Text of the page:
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Is Patrick Corbin Arizona's New Ace?

Patrick Corbin is providing to be more than a stopgap for the arrival of Tyler Skaggs or Daniel Hudson's return from surgery and outperforming the rest of the staff in Arizona, let alone most of the MLB. What's leading to his newfound dominance and is his performance sustainable?

Sarah Glenn

Last night, Patrick Corbin threw a complete game in Colorado, striking out 10 Rockies and holding them to three hits, a walk and one run. The lefty has been a pleasant surprise in the Arizona rotation so far in 2013, making up for the slow starts of Ian Kennedy and Brandon McCarthy. Last year, in his first stint at the major league level, Corbin had a 4.54 ERA/4.00 FIP in 107 innings, allowing 14 homeruns, the 13th most amongst starters who pitched 110 innings or less. After a dynamic April where he posted a 1.89 ERA/2.64 FIP in 33 innings, many expected Corbin to regress. Instead, through 29.1 innings in May, he is still chugging along with a .92 ERA. In fact, he hasn't given up more than two runs in any of his nine starts! So what has changed? Why is Corbin, who was expected to be a temporary solution for the Arizona rotation until Daniel Hudson returns from surgery and Tyler Skaggs develops enough for the major leagues, achieving newfound success? Is all of it sustainable?

Most importantly, Corbin's velocity is up. Mike Podhorzer was ahead of the curve back in early April, noting that his spring training velocity was up from last year. Sometimes velocity changes in spring training may not carry over into the regular season but this hasn't been the case with Corbin. Throwing a fourseamer, sinker, slider and changeup, all of these pitches have gotten faster. Brooks Baseball has the average velocity of his fourseam fastball at 91.39, sinker at 91.64, slider at 79.36 and changeup at 80.82 for 2012. Now, in 2013, every pitch is up nearly one MPH with the fourseamer increasing to 92.43, sinker to 92.38, slider to 80.34 and changeup to 81.39. His pitch usage hasn't changed all that much, with the biggest difference being a 4% increase in sliders. As Matt Swartz explains, an increase in velocity can lead to better performance, which may be through a higher strikeout rate, lower BABIP and fewer HR/FB. While Corbin's strikeout rate is only slightly better than last year's, he definitely has been benefiting from a lower BABIP and many fewer homeruns, only allowing 2 thus far.

Before last night's game, Corbin and Shelby Miller had the best ERA- in baseball at 38. But when you normalize the HR/FB rate, Corbin sports a downright average 100 xFIP-. Last year, he gave up just a couple too many homeruns, with a HR/FB 2% over the league average. The 2013 average HR/FB rate is 11.1%. Corbin has a significantly smaller 4.2%. He's likely going to give up homeruns at a higher rate but with the increased velocity boosting the effectiveness of his pitches, perhaps Corbin can boast a lower than average HR/FB rate at the season's end.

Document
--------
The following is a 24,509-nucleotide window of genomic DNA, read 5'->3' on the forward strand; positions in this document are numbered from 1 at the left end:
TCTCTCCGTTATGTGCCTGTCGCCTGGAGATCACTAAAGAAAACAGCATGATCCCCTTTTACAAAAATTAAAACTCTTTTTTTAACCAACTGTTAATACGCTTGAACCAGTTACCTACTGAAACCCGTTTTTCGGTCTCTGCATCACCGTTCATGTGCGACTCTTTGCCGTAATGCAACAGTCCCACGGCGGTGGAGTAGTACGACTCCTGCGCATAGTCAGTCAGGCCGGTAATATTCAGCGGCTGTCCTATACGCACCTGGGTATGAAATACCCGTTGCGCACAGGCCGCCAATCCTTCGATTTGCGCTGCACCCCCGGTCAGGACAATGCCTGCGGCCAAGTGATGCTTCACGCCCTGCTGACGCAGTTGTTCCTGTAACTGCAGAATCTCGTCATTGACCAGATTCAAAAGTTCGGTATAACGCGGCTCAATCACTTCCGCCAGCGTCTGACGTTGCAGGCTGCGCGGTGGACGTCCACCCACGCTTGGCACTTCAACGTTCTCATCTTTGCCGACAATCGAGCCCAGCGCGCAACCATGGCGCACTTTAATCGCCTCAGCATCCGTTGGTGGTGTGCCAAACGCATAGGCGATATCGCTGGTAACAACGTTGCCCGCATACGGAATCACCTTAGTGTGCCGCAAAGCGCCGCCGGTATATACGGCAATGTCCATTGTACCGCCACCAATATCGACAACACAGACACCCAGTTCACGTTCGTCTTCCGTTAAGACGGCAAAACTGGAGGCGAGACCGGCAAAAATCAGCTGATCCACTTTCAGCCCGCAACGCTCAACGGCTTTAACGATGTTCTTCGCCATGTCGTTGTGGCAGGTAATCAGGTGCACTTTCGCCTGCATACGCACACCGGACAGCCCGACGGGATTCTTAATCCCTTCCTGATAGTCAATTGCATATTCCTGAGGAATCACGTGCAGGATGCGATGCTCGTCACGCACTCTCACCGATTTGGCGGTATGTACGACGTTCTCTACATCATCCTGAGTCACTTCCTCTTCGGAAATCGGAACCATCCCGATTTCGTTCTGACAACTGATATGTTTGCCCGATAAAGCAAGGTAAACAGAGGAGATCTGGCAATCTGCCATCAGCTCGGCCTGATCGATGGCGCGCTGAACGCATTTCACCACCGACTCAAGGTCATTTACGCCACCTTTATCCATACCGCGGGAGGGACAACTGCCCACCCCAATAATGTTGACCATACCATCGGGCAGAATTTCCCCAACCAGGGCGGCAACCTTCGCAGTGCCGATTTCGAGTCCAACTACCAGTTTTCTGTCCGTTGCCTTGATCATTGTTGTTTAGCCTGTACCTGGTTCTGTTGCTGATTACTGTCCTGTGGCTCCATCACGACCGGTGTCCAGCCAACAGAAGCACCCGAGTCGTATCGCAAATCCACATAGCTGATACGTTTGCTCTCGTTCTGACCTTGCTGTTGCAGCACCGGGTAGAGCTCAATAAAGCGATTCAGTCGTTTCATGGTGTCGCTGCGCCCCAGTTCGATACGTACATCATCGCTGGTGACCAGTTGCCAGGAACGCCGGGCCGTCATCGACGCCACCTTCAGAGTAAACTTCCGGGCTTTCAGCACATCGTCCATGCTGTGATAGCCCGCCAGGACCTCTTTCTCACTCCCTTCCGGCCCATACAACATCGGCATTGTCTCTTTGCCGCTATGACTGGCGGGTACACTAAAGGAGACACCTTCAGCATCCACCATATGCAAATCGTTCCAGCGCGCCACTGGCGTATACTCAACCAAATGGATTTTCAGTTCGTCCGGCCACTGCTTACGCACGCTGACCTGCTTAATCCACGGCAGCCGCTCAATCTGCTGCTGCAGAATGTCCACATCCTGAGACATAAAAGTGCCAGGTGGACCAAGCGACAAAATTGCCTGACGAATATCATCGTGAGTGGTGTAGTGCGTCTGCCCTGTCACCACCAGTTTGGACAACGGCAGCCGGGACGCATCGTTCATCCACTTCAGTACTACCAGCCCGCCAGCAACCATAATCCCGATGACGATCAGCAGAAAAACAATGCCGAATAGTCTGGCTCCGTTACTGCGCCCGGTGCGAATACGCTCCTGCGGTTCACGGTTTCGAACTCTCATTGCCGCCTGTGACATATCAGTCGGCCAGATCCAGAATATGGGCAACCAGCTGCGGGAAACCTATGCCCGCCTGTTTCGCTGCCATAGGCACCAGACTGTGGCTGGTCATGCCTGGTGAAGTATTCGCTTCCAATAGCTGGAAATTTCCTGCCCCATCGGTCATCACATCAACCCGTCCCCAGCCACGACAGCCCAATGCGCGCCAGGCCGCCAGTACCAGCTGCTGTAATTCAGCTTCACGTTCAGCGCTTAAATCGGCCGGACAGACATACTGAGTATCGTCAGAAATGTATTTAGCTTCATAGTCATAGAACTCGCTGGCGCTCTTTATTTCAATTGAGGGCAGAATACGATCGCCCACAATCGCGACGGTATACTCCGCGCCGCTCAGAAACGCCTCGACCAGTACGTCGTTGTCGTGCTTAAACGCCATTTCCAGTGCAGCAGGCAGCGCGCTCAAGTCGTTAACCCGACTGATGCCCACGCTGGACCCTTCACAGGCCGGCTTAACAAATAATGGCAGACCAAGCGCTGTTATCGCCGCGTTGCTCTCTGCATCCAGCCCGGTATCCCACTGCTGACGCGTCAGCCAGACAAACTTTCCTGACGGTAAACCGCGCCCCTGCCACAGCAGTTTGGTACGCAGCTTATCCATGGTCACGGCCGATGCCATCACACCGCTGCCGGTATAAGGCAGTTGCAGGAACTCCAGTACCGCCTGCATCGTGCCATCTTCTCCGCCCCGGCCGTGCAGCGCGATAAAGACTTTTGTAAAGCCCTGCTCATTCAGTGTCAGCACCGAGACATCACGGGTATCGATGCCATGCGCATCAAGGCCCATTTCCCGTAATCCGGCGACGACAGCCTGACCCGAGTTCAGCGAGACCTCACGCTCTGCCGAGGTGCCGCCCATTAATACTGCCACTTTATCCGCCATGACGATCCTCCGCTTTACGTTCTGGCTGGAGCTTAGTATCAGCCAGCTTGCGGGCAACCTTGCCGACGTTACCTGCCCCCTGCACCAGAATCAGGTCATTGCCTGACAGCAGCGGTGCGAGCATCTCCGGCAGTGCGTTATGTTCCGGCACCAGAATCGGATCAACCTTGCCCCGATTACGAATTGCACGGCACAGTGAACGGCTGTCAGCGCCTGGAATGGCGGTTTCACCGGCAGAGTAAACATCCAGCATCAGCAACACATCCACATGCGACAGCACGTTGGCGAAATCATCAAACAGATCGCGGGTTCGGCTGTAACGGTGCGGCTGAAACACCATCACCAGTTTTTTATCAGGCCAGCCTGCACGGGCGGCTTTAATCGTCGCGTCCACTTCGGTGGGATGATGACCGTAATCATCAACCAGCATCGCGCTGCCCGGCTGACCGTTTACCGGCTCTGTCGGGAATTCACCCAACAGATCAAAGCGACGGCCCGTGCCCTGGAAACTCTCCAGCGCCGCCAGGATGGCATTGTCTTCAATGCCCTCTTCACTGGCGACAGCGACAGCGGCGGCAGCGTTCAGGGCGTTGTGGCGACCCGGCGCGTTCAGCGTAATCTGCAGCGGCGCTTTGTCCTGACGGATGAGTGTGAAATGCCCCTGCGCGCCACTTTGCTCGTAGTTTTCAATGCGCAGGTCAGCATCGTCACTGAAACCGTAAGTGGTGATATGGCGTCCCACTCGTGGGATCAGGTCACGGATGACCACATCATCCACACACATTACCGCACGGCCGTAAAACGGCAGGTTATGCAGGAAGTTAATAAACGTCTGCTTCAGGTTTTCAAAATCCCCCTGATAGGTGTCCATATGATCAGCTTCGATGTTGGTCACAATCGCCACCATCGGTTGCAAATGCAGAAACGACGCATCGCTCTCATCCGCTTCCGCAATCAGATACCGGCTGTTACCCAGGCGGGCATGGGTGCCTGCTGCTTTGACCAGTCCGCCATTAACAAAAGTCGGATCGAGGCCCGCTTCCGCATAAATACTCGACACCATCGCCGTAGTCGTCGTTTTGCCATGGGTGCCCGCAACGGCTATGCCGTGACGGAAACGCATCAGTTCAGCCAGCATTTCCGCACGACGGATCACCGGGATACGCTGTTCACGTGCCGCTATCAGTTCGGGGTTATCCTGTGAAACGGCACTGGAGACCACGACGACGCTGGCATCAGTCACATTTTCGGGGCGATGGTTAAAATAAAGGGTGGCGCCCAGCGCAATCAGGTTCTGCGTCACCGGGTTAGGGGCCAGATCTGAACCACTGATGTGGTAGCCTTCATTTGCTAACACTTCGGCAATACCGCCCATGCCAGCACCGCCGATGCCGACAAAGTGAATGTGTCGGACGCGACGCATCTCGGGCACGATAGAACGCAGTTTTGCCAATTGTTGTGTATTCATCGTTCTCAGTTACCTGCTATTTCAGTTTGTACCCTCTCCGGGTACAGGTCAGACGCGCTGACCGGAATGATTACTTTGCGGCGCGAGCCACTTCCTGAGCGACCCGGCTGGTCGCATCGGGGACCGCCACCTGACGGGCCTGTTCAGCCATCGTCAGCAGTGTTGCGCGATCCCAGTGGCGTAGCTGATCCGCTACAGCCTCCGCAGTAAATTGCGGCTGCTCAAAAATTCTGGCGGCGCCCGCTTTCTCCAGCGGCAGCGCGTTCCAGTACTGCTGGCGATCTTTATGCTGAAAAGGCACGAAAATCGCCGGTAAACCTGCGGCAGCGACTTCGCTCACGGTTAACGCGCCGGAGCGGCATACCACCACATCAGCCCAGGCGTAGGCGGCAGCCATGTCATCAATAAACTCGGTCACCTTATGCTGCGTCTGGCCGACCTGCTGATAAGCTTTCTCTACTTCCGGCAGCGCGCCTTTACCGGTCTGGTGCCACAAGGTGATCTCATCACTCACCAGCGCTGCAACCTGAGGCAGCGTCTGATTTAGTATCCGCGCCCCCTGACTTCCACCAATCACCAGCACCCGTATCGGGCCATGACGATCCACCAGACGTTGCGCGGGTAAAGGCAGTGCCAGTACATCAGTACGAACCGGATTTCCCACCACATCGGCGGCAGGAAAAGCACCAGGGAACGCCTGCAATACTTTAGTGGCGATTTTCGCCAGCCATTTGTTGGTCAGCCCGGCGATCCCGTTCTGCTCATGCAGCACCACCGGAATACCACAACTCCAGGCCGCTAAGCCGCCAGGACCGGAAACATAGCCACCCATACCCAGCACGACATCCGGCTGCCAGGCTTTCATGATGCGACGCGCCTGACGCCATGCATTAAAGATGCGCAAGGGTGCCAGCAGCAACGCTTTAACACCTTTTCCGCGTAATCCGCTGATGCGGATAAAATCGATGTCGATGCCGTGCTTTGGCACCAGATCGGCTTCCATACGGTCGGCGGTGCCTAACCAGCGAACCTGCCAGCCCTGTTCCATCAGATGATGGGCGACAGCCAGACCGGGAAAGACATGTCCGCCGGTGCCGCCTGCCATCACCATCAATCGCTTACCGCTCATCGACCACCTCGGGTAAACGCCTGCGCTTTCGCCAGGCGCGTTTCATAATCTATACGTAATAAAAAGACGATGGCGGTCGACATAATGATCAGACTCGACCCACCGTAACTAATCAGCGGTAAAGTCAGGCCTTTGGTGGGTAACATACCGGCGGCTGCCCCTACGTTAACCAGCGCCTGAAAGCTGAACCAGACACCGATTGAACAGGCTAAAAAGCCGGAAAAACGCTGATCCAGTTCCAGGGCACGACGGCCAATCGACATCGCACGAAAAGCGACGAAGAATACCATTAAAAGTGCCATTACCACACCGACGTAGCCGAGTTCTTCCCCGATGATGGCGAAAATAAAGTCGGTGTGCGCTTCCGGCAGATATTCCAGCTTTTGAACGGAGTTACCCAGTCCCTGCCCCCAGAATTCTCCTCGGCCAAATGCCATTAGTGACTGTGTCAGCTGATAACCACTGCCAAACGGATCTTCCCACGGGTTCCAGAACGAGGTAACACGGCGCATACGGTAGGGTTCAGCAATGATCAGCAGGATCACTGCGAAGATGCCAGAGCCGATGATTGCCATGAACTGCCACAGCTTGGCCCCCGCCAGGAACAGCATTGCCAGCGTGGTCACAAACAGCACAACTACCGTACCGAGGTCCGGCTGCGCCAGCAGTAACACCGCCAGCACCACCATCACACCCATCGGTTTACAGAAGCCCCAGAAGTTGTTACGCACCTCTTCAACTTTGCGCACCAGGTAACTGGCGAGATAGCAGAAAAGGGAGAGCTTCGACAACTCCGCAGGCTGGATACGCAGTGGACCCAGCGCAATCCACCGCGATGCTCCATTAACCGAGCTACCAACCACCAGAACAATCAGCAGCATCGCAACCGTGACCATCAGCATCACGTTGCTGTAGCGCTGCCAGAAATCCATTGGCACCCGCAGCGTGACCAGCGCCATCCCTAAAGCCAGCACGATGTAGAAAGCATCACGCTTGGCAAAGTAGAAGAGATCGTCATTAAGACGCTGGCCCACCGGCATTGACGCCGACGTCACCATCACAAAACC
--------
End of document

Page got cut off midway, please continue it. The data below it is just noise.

Also alarming is his very low .259 BABIP. Perhaps Corbin's improved arsenal is creating a new batted ball profile, which can help explain the drop in BABIP. His GB/FB is nearly identical to his 2012 but he's giving up less line drives and more groundballs and fly balls. Still, Corbin is giving up less line drives and fly balls than the league average while inducing more groundballs. After his 10-strikeout performance in Colorado last night, his strikeout rate will increase to above average. But he's walking more people at a higher rate than last year, right about league average in 2013. The major standout is his tremendous LOB%, which is sitting at 89.2%, the third highest in the MLB. This is where Corbin's due for the biggest regression. As Fangraphs explains in their glossary, pitchers with high strikeout rates are able to get out of jams, leading to a LOB% above the normally average 72-73%. Corbin's striking out batters more than he did last year, but he's right around league average. Pitchers with a LOB% above 83% are those extreme strikeout pitchers like Shelby Miller, Clayton Kershaw, Matt Harvey and Clay Buchholz, all who are striking out more than 9 per game. In comparison, Corbin is striking out about 7.5. His LOB% is a fluke and is due to regress closer to the mid-70's, given his current strikeout and walk rate and a noticeably low BABIP.

Anyone studying Corbin's peripherals at the end of April likely came to the same conclusions that have been listed above yet he's still succeeding. He has undoubtedly improved from last year with more effectiveness stemming from an increase in velocity across the board but what he is doing right now is simply not sustainable. Balls are going to get through holes eventually. Fly balls are going to leave the yard. Last year, Corbin suffered from a little bit of bad luck when he posted a 4.54 ERA but a 3.73 xFIP. An ERA in the 3.5-3.7 range at the end of the season is looking extremely reasonable right about now.